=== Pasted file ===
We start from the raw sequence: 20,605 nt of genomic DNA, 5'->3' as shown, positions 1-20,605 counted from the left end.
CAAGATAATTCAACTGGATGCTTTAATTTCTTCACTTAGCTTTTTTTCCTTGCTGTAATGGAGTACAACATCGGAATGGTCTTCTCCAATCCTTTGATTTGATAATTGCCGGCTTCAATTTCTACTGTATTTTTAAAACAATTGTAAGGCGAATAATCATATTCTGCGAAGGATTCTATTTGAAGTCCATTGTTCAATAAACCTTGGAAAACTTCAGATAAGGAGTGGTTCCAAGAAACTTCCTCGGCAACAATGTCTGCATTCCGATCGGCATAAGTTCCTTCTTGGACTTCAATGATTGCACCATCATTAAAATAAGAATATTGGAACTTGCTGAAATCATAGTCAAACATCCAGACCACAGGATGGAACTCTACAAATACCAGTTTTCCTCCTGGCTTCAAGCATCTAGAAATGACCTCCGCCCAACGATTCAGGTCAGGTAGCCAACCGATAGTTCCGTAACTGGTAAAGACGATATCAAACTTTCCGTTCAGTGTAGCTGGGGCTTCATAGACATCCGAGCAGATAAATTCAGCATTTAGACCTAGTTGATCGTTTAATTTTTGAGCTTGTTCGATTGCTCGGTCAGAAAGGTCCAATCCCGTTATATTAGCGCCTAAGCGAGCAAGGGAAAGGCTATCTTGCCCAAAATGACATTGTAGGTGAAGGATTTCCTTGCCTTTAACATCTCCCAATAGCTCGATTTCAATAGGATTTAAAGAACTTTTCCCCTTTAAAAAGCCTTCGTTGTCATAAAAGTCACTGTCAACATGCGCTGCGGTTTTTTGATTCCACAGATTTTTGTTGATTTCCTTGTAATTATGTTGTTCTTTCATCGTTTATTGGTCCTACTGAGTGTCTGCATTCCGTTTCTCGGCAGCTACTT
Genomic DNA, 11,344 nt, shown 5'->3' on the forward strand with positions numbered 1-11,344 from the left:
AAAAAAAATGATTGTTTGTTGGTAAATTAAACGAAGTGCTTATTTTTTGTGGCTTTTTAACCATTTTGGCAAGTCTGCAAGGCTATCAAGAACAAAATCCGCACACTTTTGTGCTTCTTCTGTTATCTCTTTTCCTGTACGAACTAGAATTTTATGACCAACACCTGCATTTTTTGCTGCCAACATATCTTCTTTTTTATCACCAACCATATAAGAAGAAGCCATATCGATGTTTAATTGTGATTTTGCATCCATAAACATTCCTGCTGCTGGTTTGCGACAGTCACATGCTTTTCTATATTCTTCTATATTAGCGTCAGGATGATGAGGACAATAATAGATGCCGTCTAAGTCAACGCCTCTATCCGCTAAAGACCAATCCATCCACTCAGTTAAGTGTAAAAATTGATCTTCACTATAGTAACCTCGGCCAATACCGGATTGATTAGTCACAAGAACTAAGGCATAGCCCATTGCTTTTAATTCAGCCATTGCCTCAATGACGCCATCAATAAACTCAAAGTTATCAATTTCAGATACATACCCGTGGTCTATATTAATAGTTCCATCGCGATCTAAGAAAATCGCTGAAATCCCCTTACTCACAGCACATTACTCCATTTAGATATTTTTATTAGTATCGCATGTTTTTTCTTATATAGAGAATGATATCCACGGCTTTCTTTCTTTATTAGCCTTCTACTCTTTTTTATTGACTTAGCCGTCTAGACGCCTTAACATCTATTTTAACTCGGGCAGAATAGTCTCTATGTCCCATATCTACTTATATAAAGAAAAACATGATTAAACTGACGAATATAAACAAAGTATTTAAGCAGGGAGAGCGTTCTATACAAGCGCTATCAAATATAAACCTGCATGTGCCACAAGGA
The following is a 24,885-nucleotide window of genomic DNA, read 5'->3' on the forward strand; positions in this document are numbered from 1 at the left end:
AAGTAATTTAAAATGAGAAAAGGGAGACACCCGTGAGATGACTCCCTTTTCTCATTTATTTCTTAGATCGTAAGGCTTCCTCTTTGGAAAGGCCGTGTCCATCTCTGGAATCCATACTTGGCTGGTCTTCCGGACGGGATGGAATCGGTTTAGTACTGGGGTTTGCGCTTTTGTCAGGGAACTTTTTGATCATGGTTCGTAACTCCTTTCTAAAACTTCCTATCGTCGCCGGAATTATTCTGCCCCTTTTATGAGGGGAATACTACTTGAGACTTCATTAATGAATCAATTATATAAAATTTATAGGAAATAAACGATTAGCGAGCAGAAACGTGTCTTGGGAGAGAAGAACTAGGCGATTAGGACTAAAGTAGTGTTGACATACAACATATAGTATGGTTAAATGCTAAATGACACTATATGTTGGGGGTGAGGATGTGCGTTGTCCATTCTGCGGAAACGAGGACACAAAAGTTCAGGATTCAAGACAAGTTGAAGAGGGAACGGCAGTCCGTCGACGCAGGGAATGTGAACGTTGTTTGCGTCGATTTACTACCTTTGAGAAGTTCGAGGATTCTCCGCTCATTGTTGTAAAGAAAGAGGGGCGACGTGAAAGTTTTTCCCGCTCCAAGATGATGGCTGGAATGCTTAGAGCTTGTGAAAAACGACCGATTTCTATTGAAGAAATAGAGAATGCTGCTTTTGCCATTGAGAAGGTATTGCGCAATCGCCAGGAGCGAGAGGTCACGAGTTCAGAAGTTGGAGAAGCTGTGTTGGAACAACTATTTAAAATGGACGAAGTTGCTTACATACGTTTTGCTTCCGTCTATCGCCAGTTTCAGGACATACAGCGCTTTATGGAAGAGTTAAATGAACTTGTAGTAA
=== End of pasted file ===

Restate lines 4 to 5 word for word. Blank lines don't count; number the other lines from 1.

AAAAAAAATGATTGTTTGTTGGTAAATTAAACGAAGTGCTTATTTTTTGTGGCTTTTTAACCATTTTGGCAAGTCTGCAAGGCTATCAAGAACAAAATCCGCACACTTTTGTGCTTCTTCTGTTATCTCTTTTCCTGTACGAACTAGAATTTTATGACCAACACCTGCATTTTTTGCTGCCAACATATCTTCTTTTTTATCACCAACCATATAAGAAGAAGCCATATCGATGTTTAATTGTGATTTTGCATCCATAAACATTCCTGCTGCTGGTTTGCGACAGTCACATGCTTTTCTATATTCTTCTATATTAGCGTCAGGATGATGAGGACAATAATAGATGCCGTCTAAGTCAACGCCTCTATCCGCTAAAGACCAATCCATCCACTCAGTTAAGTGTAAAAATTGATCTTCACTATAGTAACCTCGGCCAATACCGGATTGATTAGTCACAAGAACTAAGGCATAGCCCATTGCTTTTAATTCAGCCATTGCCTCAATGACGCCATCAATAAACTCAAAGTTATCAATTTCAGATACATACCCGTGGTCTATATTAATAGTTCCATCGCGATCTAAGAAAATCGCTGAAATCCCCTTACTCACAGCACATTACTCCATTTAGATATTTTTATTAGTATCGCATGTTTTTTCTTATATAGAGAATGATATCCACGGCTTTCTTTCTTTATTAGCCTTCTACTCTTTTTTATTGACTTAGCCGTCTAGACGCCTTAACATCTATTTTAACTCGGGCAGAATAGTCTCTATGTCCCATATCTACTTATATAAAGAAAAACATGATTAAACTGACGAATATAAACAAAGTATTTAAGCAGGGAGAGCGTTCTATACAAGCGCTATCAAATATAAACCTGCATGTGCCACAAGGA
The following is a 24,885-nucleotide window of genomic DNA, read 5'->3' on the forward strand; positions in this document are numbered from 1 at the left end: